YES! JOIN FOR FREE!
Enter your address below to receive free email alerts when a new comic or a blog post is published:
You may unsubscribe easily at any time & your email will never be shared with anyone!
SHARE
FOLLOW
SEARCH
EAGANBLOG ARCHIVE
Explore the current collection.

A Leg Up
If you’re like most folks, you feel a rush of sympathy when you see a three-legged dog. You might see one trotting along, limping badly but still moving pretty fast…for a disabled dog. “Poor guy,” you might say, automatically assigning a male gender to a dog. “I wonder what happened to him.” You can’t help but admire his pluck, though. He doesn’t want, doesn’t need anyone’s sympathy, thank you very much.

He might wish he had that missing leg back (if indeed dogs have such longings), but he is getting on with his life and making the best of it. What a good boy! What if, however, some other tragic misfortune were to befall him? What if, God forbid, he were to lose another leg?

Put yourself, for a moment, in Fido’s place. You’ve got three good legs. The two back legs are fine, but (let’s say) one of the front legs is missing. Now, here is the question I’d like to ask you, my furry friend: if you knew that you were going to lose another leg, which one would you prefer it to be? Take your time, please, because you’ll be living the rest of your life with just two legs. Which two you choose could make all the difference.

Before you make such a big decision, why don’t we take a careful look at the options? I”m not a dog myself, but I’ve done a bit of experimenting in my living room to suss out the issues a four-footed creature might face if it had only half that many. Here’s what I’ve come up with:

The main function of legs, as we know, is to move us around. For that reason, the obvious choice would seem to be losing the other front leg. There in my living room, I found it quite easy to move around on just two legs. Now, you might point out I am used to walking on two legs, but I have to tell you that it just feels so natural to me. I’m surprised, in fact, that dogs — or any quadrupeds — don’t do this more often. It would leave your forepaws available gesturing or shaking hands (a normal doggie activity, thanks to us) or games of pattycake.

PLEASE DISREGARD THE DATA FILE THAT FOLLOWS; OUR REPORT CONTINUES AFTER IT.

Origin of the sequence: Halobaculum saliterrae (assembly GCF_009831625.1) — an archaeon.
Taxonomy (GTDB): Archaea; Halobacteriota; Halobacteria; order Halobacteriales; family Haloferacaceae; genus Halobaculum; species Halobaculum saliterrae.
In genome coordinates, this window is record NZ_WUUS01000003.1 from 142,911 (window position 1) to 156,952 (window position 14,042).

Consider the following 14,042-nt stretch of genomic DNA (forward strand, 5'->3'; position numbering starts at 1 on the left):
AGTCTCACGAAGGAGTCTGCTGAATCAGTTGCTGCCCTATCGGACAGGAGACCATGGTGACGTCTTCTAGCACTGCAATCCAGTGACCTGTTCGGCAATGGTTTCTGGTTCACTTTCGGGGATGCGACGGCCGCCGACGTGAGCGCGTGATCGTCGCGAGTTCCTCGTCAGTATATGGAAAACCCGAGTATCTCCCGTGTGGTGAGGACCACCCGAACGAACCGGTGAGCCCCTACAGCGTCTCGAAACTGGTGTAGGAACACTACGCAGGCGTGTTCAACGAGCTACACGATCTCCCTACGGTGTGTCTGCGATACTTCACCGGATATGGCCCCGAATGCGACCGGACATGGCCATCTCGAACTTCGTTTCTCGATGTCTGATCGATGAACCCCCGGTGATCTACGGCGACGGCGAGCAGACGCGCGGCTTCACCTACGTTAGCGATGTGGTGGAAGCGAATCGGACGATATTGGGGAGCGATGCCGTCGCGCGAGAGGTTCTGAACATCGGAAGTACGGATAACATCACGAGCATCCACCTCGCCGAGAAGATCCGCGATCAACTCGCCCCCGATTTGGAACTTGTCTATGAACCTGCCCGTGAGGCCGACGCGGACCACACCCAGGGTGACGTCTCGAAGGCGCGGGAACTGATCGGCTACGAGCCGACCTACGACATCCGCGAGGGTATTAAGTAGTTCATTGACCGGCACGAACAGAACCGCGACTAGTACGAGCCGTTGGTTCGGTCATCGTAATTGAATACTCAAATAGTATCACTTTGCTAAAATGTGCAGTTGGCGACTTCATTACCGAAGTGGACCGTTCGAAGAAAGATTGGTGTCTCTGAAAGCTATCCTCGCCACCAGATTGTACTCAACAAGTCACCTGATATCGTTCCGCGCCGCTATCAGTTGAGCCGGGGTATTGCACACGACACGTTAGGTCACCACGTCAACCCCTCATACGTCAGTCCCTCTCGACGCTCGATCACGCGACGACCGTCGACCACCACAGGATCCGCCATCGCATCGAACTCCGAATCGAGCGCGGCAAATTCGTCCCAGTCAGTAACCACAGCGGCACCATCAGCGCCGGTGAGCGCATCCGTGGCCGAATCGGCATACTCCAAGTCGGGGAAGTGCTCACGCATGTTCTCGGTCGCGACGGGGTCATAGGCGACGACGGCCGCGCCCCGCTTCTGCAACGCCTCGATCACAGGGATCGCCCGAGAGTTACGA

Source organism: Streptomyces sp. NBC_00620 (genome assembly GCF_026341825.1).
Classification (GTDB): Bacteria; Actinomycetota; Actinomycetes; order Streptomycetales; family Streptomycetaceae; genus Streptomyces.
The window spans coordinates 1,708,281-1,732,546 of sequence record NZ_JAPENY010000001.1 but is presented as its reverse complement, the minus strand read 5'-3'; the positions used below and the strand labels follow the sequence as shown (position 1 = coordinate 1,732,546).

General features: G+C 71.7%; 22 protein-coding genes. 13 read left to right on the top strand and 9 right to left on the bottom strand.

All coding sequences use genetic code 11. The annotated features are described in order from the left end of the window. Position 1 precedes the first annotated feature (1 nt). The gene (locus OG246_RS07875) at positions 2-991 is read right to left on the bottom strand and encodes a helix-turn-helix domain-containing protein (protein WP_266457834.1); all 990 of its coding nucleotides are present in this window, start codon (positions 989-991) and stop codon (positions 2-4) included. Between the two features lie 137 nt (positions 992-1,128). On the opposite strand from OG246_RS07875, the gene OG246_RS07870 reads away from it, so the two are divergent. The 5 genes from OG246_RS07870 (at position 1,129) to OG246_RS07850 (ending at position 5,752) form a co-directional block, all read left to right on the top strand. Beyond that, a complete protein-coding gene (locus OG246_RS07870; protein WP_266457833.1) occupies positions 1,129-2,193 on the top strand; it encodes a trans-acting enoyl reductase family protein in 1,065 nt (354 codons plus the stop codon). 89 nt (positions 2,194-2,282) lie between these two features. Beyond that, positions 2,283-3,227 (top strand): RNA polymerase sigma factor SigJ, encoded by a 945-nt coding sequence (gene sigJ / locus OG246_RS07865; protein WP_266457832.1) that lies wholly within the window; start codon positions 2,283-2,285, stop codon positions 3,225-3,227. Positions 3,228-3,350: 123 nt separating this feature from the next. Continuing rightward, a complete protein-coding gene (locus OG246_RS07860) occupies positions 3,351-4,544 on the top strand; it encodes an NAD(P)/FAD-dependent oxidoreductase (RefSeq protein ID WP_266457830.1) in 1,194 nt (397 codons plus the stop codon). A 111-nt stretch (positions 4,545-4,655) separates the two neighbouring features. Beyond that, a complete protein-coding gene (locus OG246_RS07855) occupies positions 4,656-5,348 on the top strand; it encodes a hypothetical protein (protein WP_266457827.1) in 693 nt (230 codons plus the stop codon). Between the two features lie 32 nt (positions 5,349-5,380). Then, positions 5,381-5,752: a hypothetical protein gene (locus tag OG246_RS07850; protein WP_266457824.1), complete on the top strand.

You might further suggest that the hind legs of a dog aren’t really suited to upright walking. That is hard to deny, but I’ll bet those legs could be retrained to accommodate hopping. Kangaroos do it, and so do bunnies. Why not double amputee dogs? Then, instead of walking our dogs, we could “hop” them.

If you find nothing compelling about the two-hind-leg configuration, let’s examine the other two possibilities. Again, our main concern is locomotion, so which combination of one leg back and one leg forward would work best for such a purpose? In the course of my experiments, I found that it was much easier to stay upright having one limb on either side of my body. This arrangement is more stable for standing up, then, but what about for walking? How exactly would that work?

Not very well, I have discovered. Maybe if I practiced more I wouldn’t lurch into the furniture so often. In my mind’s eye, I can see a hypothetical dog tearing along at breakneck speed with one leg on either side of its body, but I have to admit that my mind’s eye will sometimes play tricks on me. So let’s try your minds eye. Okay, here we go…first the right front leg goes down, then it pushes off. The left rear has to hit right after that, or else the whole process will end in failure. And the right front has got to follow quickly after that, and so on. My mind’s eye is picking up something like an inchworm dancing the Lambada. How about you?

You’ve probably guessed that the last configuration — two legs on one side of the body — would present you with an even greater challenge. According to my research, you would be forced to run with exactly the same style and rhythm as you’d use with four legs… only twice as fast and twice as hard. Still, not impossible, assuming you were able to get started — which I was never able to do. For one thing, I had to tilt over to one side to keep my balance. If my calculations are correct, you could actually run that way, but it would only be in circles. Which, come to think of it, would be great for playing fetch. That, or two-legged dog racing, should it ever become popular.

So that’s it. Under the terms of our hypothetical, those are the only options available. We won’t talk about the two-front-leg configuration because, frankly, that might be thought of as cruel. So make your choice, if you will, and let me know what you come up with. All responses are strictly confidential. And if you are, in fact, a dog…thank you for your participation. Good boy!
image
Trump supporters are people who know what they believe.
~ JC, Bonny Doon